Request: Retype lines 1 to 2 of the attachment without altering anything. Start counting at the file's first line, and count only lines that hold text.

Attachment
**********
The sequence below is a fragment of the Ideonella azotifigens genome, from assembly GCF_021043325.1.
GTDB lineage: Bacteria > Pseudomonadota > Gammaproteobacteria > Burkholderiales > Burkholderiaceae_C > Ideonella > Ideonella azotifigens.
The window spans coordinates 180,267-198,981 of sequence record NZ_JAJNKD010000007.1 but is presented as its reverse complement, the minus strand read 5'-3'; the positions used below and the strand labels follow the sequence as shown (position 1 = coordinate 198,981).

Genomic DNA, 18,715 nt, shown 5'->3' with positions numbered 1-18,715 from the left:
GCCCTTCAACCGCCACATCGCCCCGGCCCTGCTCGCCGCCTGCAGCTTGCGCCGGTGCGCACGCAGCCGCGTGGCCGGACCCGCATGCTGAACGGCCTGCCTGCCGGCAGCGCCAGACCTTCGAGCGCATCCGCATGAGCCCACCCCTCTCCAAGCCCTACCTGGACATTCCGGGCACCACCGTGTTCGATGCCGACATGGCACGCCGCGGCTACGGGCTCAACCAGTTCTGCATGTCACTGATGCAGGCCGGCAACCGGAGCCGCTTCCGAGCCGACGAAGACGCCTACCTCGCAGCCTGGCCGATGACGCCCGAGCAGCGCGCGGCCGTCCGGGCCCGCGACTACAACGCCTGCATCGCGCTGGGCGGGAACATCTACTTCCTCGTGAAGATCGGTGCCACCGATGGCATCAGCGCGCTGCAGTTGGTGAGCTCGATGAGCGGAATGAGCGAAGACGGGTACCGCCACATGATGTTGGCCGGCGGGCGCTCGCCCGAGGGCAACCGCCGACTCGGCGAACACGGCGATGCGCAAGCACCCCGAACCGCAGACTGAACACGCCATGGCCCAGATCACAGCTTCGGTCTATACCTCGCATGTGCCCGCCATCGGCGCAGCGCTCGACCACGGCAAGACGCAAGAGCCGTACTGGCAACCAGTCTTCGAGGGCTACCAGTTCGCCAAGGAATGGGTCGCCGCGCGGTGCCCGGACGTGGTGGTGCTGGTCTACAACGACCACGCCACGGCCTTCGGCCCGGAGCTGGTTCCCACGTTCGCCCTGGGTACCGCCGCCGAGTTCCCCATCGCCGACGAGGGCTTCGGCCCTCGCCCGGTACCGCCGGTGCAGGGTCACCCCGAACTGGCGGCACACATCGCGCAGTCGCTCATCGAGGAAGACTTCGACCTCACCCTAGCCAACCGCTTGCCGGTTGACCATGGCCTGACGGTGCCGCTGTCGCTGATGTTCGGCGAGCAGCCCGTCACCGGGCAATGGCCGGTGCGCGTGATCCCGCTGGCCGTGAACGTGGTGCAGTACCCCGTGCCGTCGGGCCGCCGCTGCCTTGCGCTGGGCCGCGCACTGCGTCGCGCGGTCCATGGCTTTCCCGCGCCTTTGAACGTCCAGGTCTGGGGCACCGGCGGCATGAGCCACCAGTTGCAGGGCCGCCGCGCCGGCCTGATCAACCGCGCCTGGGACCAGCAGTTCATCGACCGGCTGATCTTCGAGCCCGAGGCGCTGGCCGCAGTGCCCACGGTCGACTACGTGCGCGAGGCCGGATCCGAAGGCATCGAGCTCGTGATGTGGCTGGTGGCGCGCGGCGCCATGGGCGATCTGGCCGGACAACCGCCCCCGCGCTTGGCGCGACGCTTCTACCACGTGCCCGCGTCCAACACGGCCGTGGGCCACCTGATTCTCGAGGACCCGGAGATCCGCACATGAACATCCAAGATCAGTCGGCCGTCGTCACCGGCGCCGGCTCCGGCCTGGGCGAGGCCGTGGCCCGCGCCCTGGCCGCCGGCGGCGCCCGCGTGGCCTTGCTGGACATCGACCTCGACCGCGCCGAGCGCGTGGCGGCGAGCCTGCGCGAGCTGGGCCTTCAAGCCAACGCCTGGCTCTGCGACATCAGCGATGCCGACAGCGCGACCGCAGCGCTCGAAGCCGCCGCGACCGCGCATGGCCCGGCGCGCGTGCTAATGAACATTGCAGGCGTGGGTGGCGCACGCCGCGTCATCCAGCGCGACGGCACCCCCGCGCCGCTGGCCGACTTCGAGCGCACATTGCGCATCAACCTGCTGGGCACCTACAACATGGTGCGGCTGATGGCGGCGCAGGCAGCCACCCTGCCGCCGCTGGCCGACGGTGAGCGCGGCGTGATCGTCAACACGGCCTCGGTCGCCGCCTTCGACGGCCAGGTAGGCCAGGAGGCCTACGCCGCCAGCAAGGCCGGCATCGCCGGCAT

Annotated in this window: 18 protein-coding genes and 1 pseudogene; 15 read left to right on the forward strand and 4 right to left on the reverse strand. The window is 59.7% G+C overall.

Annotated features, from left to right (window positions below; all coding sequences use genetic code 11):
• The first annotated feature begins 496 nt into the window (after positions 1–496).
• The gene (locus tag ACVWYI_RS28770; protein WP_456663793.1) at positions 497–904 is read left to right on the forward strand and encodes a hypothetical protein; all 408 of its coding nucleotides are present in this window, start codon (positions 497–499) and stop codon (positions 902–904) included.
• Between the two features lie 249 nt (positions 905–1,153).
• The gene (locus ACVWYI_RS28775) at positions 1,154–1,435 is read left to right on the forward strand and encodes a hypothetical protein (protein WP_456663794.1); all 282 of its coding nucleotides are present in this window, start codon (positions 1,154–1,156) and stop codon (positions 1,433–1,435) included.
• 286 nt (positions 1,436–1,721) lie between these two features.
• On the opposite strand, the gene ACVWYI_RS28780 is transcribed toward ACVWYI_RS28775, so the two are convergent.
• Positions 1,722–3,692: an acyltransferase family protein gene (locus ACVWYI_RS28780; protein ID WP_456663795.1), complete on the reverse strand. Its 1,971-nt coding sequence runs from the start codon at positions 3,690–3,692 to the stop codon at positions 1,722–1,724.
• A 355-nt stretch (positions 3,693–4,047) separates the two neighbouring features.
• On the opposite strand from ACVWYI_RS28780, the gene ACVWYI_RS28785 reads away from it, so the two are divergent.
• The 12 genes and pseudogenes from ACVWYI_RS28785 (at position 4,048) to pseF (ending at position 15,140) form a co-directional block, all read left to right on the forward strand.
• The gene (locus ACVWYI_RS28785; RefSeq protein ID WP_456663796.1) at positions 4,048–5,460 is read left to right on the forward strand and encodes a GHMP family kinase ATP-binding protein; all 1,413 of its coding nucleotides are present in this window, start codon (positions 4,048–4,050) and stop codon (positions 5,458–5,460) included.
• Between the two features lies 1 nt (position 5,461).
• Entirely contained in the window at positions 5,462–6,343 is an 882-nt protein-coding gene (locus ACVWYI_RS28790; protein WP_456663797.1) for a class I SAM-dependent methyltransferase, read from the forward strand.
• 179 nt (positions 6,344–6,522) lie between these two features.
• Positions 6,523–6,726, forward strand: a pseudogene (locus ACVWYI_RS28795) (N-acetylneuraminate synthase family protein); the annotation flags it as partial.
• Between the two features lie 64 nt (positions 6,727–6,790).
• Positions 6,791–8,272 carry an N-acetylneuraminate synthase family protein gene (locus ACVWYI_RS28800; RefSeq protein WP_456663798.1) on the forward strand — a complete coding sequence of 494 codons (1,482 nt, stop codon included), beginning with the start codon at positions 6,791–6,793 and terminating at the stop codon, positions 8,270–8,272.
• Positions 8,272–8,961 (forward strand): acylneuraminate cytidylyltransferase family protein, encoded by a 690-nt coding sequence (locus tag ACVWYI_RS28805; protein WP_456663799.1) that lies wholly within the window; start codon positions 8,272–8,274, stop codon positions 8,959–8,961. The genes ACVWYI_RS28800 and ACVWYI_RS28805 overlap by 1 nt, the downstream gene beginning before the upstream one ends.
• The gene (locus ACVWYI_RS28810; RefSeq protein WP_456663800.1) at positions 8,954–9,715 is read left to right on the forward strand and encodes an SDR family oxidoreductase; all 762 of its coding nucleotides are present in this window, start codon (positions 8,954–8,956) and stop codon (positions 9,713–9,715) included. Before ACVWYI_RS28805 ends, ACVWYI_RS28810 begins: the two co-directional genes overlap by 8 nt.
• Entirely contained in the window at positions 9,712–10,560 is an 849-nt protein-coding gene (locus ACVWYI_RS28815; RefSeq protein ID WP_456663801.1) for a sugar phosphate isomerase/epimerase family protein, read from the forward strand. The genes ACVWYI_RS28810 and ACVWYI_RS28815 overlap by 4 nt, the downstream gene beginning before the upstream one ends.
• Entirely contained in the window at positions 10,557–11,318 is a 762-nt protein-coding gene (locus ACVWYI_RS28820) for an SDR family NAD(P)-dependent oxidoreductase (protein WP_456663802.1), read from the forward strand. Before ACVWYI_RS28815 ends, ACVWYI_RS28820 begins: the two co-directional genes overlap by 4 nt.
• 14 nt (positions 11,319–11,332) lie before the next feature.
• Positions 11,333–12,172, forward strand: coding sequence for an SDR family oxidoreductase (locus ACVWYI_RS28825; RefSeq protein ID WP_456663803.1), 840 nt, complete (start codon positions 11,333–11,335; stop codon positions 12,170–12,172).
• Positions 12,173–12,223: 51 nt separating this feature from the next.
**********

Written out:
The sequence below is a fragment of the Ideonella azotifigens genome, from assembly GCF_021043325.1.
GTDB lineage: Bacteria > Pseudomonadota > Gammaproteobacteria > Burkholderiales > Burkholderiaceae_C > Ideonella > Ideonella azotifigens.